How to keep your content strategy cutting edge
We’re entering a new era of content marketing, and if you’re like the majority of content marketers out there, you probably haven’t adapted. Competition is fierce, and if you want to remain relevant and visible for your target audience, you have to reimagine your strategy for the new challenges and opportunities that exist. Influential forces like Google and basic consumer preferences are beginning to weed out the slow adapters, so now’s the time to adjust your campaign and forge a course for the future of content marketing.
The New Era of Content Marketing
What is this new era of content marketing and why is it important? There aren’t many landmark changes that have spurred this shift; instead, it’s the result of a number of gradually evolving technologies and shifting market trends coming together to establish new content marketing norms. Some of the biggest influencers include:
- Overwhelming volumes of content. Content marketing has become too popular for its own good, making it harder to stand out.
- Cool new content mediums. People are more demanding of diverse experiences.
- Mobile devices. The way we access and interact with the internet is changing.
- Google’s increasing standards. Google continuously refines its quality standards, and competition for search visibility is always rising.
As a result, consumer demands and availabilities are shifting, but there’s a ripe opportunity for success if you can change before your competition.
Sinking or Swimming in the Modern Era
If you want to be successful in this modern age, you need to adopt these changes:
- Target a much narrower demographic. Demand for any given content topic will remain more or less consistent. In the realm of “general” content topics, which can be relevant for almost anyone and cover a broad topic, competition is extremely high. You have thousands of articles covering the same types of material, but a disproportionately low number of people who want to read this material. The result is a loss of opportunity. If you want to engage more readers, you have to aim for more niche topics and target a very specific demographic, such as dentists, or cover a very specific topic, such as feminist readings of sci-fi movies. The more specific you can get here, the better—you’ll lose raw numbers of potential readers, but gain in potential reader relevance.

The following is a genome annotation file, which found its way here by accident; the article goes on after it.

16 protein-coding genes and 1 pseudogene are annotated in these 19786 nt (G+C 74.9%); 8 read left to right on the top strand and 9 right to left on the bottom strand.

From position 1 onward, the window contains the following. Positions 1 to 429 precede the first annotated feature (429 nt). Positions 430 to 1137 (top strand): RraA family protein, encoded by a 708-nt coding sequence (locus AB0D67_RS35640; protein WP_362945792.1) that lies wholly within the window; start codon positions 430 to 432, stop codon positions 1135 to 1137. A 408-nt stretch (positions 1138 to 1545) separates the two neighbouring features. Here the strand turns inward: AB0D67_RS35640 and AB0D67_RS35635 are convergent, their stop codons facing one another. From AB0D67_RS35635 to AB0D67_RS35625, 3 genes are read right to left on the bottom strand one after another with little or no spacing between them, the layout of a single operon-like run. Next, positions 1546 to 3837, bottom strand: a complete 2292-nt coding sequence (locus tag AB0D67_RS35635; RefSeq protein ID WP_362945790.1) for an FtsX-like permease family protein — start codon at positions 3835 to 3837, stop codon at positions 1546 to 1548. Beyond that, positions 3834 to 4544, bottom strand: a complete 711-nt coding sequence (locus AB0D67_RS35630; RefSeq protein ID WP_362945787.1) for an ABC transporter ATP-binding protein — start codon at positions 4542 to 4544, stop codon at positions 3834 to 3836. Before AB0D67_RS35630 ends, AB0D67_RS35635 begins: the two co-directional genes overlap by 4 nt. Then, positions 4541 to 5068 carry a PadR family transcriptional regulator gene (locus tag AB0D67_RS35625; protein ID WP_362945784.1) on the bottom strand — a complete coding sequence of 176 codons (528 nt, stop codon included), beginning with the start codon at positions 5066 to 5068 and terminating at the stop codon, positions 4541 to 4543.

- Utilize as many mediums as possible. There are too many mediums available for you to ignore them, or focus only on one. If you’re only producing written content these days, you’re already behind the times. At a minimum, you need to be embedding images and videos to at least a handful of your posts. Preferably, you’ll be cycling through various types of produced video, image, written, and even audio content. If you produce potentially cross-medium pieces, such as interviews, you can actually use all mediums at once
- Pour your effort into single standout pieces. Think of this as the “quality over quantity” element. There are millions, maybe even billions of articles posted online every day, but how many are actually getting read? According to a recent report by Moz and BuzzSumo, the vast majority of posts never receive any social shares or links—only a quarter of all articles ever receive either one. This is because only the best of the best content stands out in the modern era. If you want to survive, you need to start spending more effort on a smaller number of pieces, and stop churning out articles for quantity reasons alone.
- Make your content experiences interactive. This may seem like a tricky angle, but there are many ways to make your content interactive. The goal is simply to get your readers to engage with your brand on some level, and the word “engage” is intentionally ambiguous. For example, you could call for user opinions by opening up a discussion, or implementing some kind of reader survey. Or, you could get your readers to engage directly by submitting their own content, perhaps through a social media contest. On a more basic level, you could simply encourage discussions on a debatable topic in the comments section of your blog (or on social media as a follow-up to your original piece). The more involved your readers are, the more likely they’ll be to remember you in an overcrowded content age.
- Adapt and readapt. Many companies are starting to notice that their content marketing strategies are no longer working; this is because they haven’t adapted with the times. Technology will never stop evolving, and consumers will never remain of a single mind for too long. If you want to survive, you have to constantly re-measure your efforts and adjust to meet the new expectations, whatever they are. Only the businesses who measure, analyze, and adjust consistently will be able to survive for more than a few months into the future, so bear in mind that all the steps we’ve listed here are only an introduction.
These strategic shifts are mandatory if you want any hope of remaining relevant in the future. They aren’t helpful suggestions or ideas; you need to adopt them and enforce them if you want to remain relevant in the coming years. If you’ve already adopted them and you’re still running strong, take a moment to congratulate yourself and keep watch for more developments as they roll out.